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Virtual Network Tutorial

Virtual Network Tutorial

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Published by ShanxT
A guide describing how to create a home network using GNS3 and VirtualBox
A guide describing how to create a home network using GNS3 and VirtualBox

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Published by: ShanxT on Oct 04, 2010
Copyright:Attribution Non-commercial

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06/28/2013

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Setting up a virtual network using GNS3 andVirtualBox
By Shashank Shekhar Tewari
While I'm really interested in networking, it wasn't economically feasible for me to buy routers andswitches and multiple hosts to set up a home network. So while studying for my CCNA, I cameacross GNS3 and slowly realised just how powerful it really was.This software, along with a virtualisation software, can be used to set up very complex networks,and can be used to simulate many common network scenarios. This tutorial aims to help a personget an idea of how to set up such networks.If you're studying
anything
related to networking, you can learn with this.Doing a Cisco cert? GNS3 has been used for everything from Cisco Voice to CCIE level labs. Youcan use the virtual hosts to actually
see
the effect your configuration has done. Sure, you've setupan ACL, but is it really working? Just go to your virtual host and check. If you ping from a Ciscorouter just after it's setup, why is the first ping never successful? Open up Wireshark and find out.Learning to be a sys-admin? Both GNU/Linux OSes and Microsoft OSes can be used here. You cansetup a server with multiple clients, setup a mail server, etc. and see how everything works out.Setup a simple Apache web server, and see how it looks like from a host's point of view.Interested in security and pen-testing? What better combination than having Backtrack on oneend, and Damn Vulnerable Linux on the other? You can play around as much as you want,completely destroy the victim's PC, and you'll be able to go back to the original state by justopening up a saved state in Virtual Box. You can then check the Apache web server you just setupfor open ports and vulnerabilities.Since nearly every GNU/Linux OS comes with as a live version now, you don't even have to installthem to a virtual hard disk to use them. Just boot it in any virtual hard disk you've created, andstart using it.Although my preferred virtualisation software is VirtualBox, you can use any you want. Thesettings will obviously differ. My host and guest OSes will nearly all be GNU/Linux, but both, GNS3and VirtualBox, are available for Windows as well, and the instructions will pretty much be thesame. So if you're a Windows user, give the tutorial a try, and just use a little geek-sense to figureout where things might differ.While this has many,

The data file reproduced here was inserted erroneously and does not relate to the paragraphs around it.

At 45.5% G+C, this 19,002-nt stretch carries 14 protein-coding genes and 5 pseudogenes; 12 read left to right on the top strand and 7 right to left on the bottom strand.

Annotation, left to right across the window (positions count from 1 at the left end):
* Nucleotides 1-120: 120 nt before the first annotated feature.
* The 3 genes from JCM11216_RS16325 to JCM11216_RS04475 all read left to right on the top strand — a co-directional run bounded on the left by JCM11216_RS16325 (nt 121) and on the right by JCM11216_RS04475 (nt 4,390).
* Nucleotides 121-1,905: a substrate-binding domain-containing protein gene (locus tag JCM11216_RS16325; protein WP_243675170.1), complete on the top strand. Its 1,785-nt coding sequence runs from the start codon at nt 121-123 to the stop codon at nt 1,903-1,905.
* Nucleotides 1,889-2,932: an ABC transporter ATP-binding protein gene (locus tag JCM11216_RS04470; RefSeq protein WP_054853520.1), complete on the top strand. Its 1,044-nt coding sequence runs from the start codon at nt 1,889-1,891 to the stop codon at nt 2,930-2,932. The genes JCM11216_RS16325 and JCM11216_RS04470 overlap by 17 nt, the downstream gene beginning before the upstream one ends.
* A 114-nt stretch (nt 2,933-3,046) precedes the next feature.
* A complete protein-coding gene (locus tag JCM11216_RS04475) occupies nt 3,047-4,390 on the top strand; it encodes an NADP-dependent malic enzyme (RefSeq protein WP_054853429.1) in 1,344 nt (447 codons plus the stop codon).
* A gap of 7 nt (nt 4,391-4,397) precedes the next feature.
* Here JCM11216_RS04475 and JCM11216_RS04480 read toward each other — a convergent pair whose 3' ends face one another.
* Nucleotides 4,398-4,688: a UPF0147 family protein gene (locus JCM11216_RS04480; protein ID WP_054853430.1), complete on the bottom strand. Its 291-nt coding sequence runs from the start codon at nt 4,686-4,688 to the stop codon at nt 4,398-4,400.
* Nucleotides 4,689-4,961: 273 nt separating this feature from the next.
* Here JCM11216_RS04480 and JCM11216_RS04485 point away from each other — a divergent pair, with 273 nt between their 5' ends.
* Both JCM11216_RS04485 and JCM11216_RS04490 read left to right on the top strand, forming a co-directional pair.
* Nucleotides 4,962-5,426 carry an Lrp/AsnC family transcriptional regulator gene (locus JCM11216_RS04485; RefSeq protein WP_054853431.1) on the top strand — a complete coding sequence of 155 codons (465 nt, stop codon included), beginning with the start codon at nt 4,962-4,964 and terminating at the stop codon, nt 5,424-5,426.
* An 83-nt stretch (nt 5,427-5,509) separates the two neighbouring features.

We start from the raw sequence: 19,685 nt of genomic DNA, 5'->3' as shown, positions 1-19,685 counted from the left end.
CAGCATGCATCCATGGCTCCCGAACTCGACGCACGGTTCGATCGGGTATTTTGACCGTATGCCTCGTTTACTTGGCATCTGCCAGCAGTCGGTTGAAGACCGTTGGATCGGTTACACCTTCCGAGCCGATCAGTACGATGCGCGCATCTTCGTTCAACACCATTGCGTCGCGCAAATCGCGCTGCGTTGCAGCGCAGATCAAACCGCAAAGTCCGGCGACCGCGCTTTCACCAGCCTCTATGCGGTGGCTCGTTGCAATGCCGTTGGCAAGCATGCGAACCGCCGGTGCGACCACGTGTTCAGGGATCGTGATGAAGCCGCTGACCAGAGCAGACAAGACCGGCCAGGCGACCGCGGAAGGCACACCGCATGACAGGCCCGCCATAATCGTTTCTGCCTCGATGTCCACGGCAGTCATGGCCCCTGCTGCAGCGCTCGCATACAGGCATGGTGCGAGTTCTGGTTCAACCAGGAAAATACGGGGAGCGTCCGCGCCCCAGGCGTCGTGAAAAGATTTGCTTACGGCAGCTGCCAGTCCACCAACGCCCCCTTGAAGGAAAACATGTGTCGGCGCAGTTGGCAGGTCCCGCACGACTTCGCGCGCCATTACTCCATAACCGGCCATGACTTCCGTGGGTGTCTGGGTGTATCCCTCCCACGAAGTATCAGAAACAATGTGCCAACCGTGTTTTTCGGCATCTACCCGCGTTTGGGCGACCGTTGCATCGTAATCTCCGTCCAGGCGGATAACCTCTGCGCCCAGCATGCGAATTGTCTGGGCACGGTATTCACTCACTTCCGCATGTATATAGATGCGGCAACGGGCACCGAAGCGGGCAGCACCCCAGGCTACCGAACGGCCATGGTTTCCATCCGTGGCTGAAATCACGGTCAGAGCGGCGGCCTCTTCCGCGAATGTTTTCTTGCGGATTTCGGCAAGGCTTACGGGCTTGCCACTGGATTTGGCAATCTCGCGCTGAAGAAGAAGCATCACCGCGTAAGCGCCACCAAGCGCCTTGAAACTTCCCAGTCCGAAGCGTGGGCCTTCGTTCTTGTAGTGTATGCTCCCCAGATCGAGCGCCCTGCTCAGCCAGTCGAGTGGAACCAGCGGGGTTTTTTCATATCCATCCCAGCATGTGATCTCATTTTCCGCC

many 
applications, and the idea definitely isn't new, I did not find a decenttutorial on it, and had to figure out a lot of things myself. Hence, now that I'm free, I decided towrite a tutorial myself.
 
Part 1 – Basic VirtualBox Setup
Things required:
Installation image of the OS being installed on the virtual machine. (In .iso format)
Adequate free space for selected guest.
Knowledge of basic networking. (know what ifconfig/ipconfig do)
What is VirtualBox?
VirtualBox is a free virtualisation software, which can be used on a variety of host operatingsystems to run other operating systems in a virtual environment.To download it, go here:http://www.virtualbox.org/wiki/DownloadsFor a list of supported guest OSes, go here:http://www.virtualbox.org/wiki/Guest_OSes
Setting up a simple client-server network using VirtualBox
Open VirtualBox.Click on the blue '
New' 
button.
 
This will start a wizard to create a newvirtual machine on your host OS. (Yourhost OS is obviously the one on whichVirtual Box is installed.)Give any name you want, and choosethe OS you want installed. You canchoose any OS you want to, although I'llbe installing RHEL 5.3. (This is simply alabel for the user's benefit and can bechanged later on.)Choose the amount of memory youwant. This depends entirely on the OSand the amount of memory you have onyour physical machine. I've chosen 512MB, and I think that's quite safe for mostOSes.

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